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Do engine treatments like Slick 50 really work?

Are any of these engine treatments worth the money at all like Slick 50 or any other type of product like this?
<br/> Thanks


  • edited February 2010
    No. They're all snake oil.

    If they were worth anything car manufacturers would specify their use.
  • edited February 2010
    Not in my opinion. Appropriate oil changes is all you need. Are you trying to solve a problem?
  • edited February 2010
    I would say no, but advise you to search for "Slick 50" and read supporting documents there.

    About 20 years ago, I decided Slick 50 sounded like a good idea, so I put some into a brand new Jetta GLI, with no ill-effects. I remember it was expensive, and at the time, I think it had teflon in it. Teflon in a crankcase is a bad idea; it can clog journals quickly, and do the opposite of reducing wear. Luckily, that problem never happened for me.

    Just read your owner's manual and follow the recommendations there. That's your best course of action. If it says "5W-20 synthetic, service grade SM", use that. The manual for my 96 Maxima specifically recommends 5W-30, non-synthetic oil, so that's what I use.

    Some manuals even go so far as to specify using no additives.
  • edited February 2010
    My Dodge truck and Mazda car now have over 100K miles and was looking more in the coming years if this would help extend the life of my engine or some product. I do change oil at 3K miles. So far no engine issues.
    Maybe if it not broke don't try to fix it.

  • edited February 2010
    The chances of your car dying a premature death because you didn't use any oil additives are so slim, I wouldn't worry about it. How often you change your oil and whether you use the proper oil are a much bigger factors.

    It is much more likely your automatic transmission will fail before your engine. If you are looking for a way to extend the life of your car, I would say most people know to change the oil on a regular basis, so I would look at the cooling system and the transmission. Having the coolant changed every two years and having your transmission properly serviced every 30,000 miles could help your cars last longer. If you have an automatic transmission, that would mean draining the fluid, dropping the pan, and cleaning the filter, not just draining and refilling, and not having the fluid flushed.
  • edited February 2010
    Most of the claims made on the sides of additive cans can not be proven one way or the other. For sure, the most important factor is keeping your engine full of clean oil. If your are 2 quarts low and you haven't changed your oil in 8000 miles, additives have nothing to offer...If your crankcase is full of clean oil, they have nothing to offer either.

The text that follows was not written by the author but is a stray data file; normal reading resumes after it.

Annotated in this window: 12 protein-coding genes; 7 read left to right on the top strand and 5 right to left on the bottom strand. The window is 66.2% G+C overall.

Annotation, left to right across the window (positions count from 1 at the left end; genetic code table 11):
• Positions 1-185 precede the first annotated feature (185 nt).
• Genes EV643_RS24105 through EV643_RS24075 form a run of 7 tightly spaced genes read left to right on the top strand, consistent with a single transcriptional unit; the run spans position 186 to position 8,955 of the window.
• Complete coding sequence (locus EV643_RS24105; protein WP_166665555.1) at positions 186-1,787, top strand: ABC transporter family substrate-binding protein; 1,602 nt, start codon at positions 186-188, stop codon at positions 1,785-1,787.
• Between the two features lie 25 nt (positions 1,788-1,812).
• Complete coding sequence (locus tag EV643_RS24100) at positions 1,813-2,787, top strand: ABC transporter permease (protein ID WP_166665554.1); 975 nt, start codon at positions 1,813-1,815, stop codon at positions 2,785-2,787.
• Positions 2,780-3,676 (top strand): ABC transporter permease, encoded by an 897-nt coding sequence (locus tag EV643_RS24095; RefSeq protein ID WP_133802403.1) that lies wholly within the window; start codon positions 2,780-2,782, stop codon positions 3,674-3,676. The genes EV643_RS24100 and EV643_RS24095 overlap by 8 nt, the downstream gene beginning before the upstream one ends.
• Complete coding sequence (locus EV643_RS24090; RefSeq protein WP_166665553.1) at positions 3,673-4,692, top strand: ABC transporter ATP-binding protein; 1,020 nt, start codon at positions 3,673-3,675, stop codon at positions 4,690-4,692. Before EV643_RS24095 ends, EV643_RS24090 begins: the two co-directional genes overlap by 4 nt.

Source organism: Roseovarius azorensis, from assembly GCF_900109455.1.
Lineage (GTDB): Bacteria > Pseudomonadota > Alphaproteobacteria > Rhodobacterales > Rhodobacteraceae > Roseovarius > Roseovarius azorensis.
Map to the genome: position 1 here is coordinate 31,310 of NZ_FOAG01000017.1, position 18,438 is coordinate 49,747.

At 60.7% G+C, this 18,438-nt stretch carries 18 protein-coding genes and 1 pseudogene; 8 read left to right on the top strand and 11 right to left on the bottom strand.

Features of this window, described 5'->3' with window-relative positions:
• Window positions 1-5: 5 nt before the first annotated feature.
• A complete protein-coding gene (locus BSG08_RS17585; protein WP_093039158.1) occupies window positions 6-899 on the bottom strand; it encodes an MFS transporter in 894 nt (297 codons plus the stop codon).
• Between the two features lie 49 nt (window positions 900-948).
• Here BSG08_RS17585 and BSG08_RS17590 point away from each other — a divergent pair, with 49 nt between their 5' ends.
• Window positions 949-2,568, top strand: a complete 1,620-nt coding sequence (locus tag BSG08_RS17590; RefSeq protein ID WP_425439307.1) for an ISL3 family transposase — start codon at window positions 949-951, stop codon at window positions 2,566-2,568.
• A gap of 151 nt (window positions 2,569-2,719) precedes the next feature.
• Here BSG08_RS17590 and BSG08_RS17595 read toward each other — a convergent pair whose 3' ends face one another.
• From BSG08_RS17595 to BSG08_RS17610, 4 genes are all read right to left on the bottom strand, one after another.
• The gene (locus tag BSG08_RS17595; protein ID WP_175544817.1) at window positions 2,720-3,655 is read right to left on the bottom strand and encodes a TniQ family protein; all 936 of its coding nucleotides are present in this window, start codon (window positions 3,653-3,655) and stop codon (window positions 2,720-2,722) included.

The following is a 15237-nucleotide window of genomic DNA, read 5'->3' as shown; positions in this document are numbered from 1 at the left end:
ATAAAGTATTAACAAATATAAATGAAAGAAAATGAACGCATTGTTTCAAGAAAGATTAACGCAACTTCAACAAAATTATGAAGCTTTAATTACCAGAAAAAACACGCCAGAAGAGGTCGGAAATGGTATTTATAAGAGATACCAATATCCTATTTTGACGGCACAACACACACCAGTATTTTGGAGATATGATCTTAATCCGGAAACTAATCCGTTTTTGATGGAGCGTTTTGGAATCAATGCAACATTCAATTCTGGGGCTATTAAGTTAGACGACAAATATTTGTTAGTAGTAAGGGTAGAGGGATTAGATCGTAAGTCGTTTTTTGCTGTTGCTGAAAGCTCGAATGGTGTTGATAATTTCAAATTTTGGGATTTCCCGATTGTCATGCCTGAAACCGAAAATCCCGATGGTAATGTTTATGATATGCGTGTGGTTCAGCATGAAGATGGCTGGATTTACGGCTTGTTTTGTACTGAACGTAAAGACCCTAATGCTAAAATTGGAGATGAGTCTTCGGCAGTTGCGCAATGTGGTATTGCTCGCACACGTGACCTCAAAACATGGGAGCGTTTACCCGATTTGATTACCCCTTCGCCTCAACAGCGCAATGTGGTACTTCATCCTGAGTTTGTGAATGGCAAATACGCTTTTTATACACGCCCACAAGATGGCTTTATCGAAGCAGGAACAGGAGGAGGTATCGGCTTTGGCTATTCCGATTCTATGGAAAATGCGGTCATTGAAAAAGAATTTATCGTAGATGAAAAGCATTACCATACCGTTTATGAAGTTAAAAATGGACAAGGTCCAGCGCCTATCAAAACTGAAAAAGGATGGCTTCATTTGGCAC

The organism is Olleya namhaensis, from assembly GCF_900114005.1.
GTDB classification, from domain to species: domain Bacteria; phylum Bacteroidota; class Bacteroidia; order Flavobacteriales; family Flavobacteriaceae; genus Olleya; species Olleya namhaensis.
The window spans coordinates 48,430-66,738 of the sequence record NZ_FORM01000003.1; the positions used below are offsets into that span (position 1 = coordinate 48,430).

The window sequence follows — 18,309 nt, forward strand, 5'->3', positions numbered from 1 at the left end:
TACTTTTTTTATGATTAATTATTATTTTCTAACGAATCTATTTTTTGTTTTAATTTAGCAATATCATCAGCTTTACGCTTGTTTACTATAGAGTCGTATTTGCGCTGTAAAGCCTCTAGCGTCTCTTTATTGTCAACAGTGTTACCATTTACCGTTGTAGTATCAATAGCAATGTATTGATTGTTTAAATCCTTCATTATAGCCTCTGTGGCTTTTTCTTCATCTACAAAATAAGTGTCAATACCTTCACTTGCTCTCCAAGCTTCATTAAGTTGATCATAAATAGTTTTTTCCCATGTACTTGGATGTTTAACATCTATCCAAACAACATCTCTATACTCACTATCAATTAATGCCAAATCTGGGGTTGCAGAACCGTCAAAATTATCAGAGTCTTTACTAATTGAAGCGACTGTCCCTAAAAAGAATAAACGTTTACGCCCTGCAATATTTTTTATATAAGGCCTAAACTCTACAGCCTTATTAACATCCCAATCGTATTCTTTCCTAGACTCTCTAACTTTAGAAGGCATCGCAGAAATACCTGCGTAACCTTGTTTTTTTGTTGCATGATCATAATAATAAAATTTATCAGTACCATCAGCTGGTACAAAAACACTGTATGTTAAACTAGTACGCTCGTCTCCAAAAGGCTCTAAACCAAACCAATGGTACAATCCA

In certain situations, special-purpose products can provide a benefit..Highly solvent "engine flushes", stop-leaks, products that reduce oil burning, these can have a place as cars drift into their "sunset years"...
  • edited February 2010
    If you're changing every 3000 miles, I will claim that there is no additive that will add one mile to your engine's life, as far as wear is concerned. Do like Whitey says, focus on the tranny and brakes and you'll see 200k.
  • edited February 2010
    My Dodge truck and Mazda car now have over 100K miles and was looking more in the coming years if this would help extend the life of my engine or some product.

    Myself and many others here have had cars last well past 300k miles WITHOUT any of those products. So you expecting Slick-50 make the car last 500k miles???
  • edited February 2010
    Slick 50 worked as designed. It made a lot of money for the manufacturer and sorry to say damaged a lot of engines.

    If it not broke Don't fix it. If it is broke, Slick 50 will not fix it.
  • edited February 2010
    There is no such thing as magic anything. Some of the friction reducing "magic in a bottle" stuff will do something. Many are chlorinated paraffins. What they do (maybe) is save you $6 for $25 in costs. Most are correct here in that the best thing that they do is clean your wallet.

    There are additives that can be used to correct given issues, but without issue, there's no reason to use them. One product that I used every 75k or so is Auto-Rx. It will clean long term deposits out of the ring area. Every used car purchased gets a treatment and all owned from new cars get it somewhere around 75k-80k. It's also good for problematic engines or one acquired in an unclean state. The good thing about it is that it's composed of 3 esters and isn't $0.25 worth of solvent and $15 worth of marketing and advertising.
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